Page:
Corticosteroids like prednisone, which give critical relief to so many arthritis and asthma sufferers, have been linked to both glaucoma and cataract growth. Another popular category of pharmaceuticals that may create vision issues is erectile dysfunction medication, including Viagra, Levitra, and Cialis. This class of drugs can cause blurred vision, sensitivity to light, and a blue tinge around objects. On rare occasions, these drugs have been tied to the constriction of blood flow to the optic nerve, and reports of blindness followed. Although the FDA continues to study the effects on vision of this class of drugs (with few drugs actually implicated in complete vision loss), products such as Cialis have voluntarily added a one-line warning to their labels.
Pharmaceuticals that can cause hearing damage are referred to as ototoxic. Exposure to these medications can trigger hearing loss, hyperacusis (sound sensitivity), balance problems, and tinnitus. Tinnitus, a ringing in the ears, is the most common side effect of ototoxic drugs. According to Dr. Neil Bauman, author of Ototoxic Drugs Exposed, tinnitus is a harbinger of hearing loss, and is “the number one indicator that you may be doing damage to your ears from an ototoxic drug.” In February, The Center for Hearing Loss Help released a list of 563 drugs associated with tinnitus, and many carry no warning label concerning that risk.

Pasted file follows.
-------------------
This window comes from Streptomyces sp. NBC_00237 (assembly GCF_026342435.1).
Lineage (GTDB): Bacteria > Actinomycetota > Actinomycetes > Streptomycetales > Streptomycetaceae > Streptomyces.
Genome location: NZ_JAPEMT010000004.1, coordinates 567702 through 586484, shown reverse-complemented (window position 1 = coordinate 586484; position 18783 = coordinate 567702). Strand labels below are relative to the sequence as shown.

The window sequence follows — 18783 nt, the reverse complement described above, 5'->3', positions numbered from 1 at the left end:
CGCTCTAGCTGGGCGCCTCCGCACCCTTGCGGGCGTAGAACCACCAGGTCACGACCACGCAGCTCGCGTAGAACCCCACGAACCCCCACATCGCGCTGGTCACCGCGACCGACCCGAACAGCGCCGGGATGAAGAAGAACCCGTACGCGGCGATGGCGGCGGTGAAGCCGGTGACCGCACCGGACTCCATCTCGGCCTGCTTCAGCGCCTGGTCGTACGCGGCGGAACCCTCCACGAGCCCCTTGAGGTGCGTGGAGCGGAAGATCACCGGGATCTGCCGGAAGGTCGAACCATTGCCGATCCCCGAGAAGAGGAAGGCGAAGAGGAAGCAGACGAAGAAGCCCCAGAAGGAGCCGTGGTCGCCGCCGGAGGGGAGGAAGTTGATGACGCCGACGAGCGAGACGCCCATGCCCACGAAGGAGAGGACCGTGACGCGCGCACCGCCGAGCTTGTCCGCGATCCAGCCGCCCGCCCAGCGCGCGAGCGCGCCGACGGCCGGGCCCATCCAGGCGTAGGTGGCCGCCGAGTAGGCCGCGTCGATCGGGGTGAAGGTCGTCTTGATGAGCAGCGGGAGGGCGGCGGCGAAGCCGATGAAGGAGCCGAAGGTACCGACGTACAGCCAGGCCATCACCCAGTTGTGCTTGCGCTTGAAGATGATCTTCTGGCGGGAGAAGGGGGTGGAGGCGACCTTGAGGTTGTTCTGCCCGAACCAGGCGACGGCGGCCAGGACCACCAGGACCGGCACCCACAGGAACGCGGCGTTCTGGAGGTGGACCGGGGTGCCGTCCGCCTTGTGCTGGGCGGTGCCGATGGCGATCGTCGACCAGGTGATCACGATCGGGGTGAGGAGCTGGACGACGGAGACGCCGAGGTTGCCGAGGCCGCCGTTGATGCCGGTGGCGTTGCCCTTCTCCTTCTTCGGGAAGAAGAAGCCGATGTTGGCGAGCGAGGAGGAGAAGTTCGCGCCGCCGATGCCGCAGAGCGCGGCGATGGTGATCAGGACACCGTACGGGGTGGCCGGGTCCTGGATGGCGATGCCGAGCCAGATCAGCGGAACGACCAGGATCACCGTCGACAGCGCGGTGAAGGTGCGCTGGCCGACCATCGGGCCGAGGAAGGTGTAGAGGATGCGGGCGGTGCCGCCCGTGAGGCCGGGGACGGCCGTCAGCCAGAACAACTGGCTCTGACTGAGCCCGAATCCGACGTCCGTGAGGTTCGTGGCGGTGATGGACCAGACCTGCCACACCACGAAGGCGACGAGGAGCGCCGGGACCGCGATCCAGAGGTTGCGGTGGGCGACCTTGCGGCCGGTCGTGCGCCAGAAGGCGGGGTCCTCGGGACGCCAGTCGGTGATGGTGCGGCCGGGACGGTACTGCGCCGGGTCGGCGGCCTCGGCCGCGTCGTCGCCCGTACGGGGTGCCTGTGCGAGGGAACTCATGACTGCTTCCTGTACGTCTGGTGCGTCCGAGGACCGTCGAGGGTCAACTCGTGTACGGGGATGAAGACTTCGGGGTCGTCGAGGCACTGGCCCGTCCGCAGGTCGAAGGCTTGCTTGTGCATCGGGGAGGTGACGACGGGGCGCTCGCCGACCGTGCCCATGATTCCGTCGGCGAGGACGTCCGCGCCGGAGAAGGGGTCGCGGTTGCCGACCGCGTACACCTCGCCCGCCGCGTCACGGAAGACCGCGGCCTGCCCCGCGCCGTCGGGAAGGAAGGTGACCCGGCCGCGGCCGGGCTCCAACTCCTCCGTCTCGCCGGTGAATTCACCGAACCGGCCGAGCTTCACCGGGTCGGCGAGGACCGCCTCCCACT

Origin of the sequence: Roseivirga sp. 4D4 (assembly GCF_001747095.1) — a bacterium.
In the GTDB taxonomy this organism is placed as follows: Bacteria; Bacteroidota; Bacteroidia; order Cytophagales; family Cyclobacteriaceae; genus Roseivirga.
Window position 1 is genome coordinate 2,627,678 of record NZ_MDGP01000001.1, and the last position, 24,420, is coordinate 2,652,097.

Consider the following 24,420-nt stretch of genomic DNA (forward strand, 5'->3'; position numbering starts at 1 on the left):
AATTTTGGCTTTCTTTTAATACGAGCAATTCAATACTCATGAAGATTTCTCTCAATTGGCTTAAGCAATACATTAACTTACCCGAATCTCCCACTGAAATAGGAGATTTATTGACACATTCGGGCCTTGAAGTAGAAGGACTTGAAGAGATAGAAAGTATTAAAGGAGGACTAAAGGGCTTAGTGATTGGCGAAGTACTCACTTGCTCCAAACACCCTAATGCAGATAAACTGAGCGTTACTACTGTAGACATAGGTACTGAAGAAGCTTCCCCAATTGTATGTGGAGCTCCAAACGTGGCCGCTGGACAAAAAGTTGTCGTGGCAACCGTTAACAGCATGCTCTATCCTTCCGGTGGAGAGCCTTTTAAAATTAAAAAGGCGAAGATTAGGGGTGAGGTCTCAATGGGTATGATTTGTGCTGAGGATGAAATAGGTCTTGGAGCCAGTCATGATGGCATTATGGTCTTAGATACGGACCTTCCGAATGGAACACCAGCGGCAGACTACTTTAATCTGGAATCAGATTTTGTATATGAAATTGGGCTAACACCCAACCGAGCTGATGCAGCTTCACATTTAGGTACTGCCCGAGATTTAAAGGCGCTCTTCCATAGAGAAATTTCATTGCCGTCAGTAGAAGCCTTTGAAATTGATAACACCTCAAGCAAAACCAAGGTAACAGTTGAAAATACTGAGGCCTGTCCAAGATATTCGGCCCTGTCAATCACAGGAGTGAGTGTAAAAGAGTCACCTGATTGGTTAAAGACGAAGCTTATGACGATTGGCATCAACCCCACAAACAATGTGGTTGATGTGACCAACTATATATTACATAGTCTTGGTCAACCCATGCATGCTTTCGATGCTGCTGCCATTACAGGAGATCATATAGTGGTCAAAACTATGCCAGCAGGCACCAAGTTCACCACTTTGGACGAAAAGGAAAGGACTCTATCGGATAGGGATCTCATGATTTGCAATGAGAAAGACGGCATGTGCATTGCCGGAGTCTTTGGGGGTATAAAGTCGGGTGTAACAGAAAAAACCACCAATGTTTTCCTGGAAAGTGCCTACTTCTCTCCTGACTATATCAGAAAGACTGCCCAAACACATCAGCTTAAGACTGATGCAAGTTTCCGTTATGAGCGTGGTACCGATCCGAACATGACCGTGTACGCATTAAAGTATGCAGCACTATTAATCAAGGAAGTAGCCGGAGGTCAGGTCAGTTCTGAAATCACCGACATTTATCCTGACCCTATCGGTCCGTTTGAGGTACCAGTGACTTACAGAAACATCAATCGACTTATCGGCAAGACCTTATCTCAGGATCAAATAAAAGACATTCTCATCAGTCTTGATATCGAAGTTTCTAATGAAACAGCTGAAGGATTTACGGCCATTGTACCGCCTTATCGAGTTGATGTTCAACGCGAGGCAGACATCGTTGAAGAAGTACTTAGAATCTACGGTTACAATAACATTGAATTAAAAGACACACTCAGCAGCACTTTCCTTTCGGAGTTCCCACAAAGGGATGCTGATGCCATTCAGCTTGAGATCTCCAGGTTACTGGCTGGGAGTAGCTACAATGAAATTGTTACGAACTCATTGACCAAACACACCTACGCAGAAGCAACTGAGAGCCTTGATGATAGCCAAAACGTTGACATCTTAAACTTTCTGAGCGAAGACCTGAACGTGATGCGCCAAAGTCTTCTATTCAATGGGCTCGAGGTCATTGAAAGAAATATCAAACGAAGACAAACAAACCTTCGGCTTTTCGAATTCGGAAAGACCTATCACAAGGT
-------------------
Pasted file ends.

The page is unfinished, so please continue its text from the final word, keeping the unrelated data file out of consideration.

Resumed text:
Aspirin (acetylsalicylic acid) and NSAIDs (nonsteroidal anti-inflammatory drugs such as ibuprophen and naproxen) are the most commonly used medications in the United States, with no prescription required. Yet, research (including a recent study at Brighams and Women’s Hospital in Boston) indicates a clear link between the use of these analgesics and the increased risk of hearing loss. Researchers theorize that NSAIDs, in particular, may reduce blood fl ow to the cochlea, the auditory portion of the inner ear. Damage from these drugs may be either reversible or permanent. In the case of aspirin, symptoms usually subside when the drug is discontinued.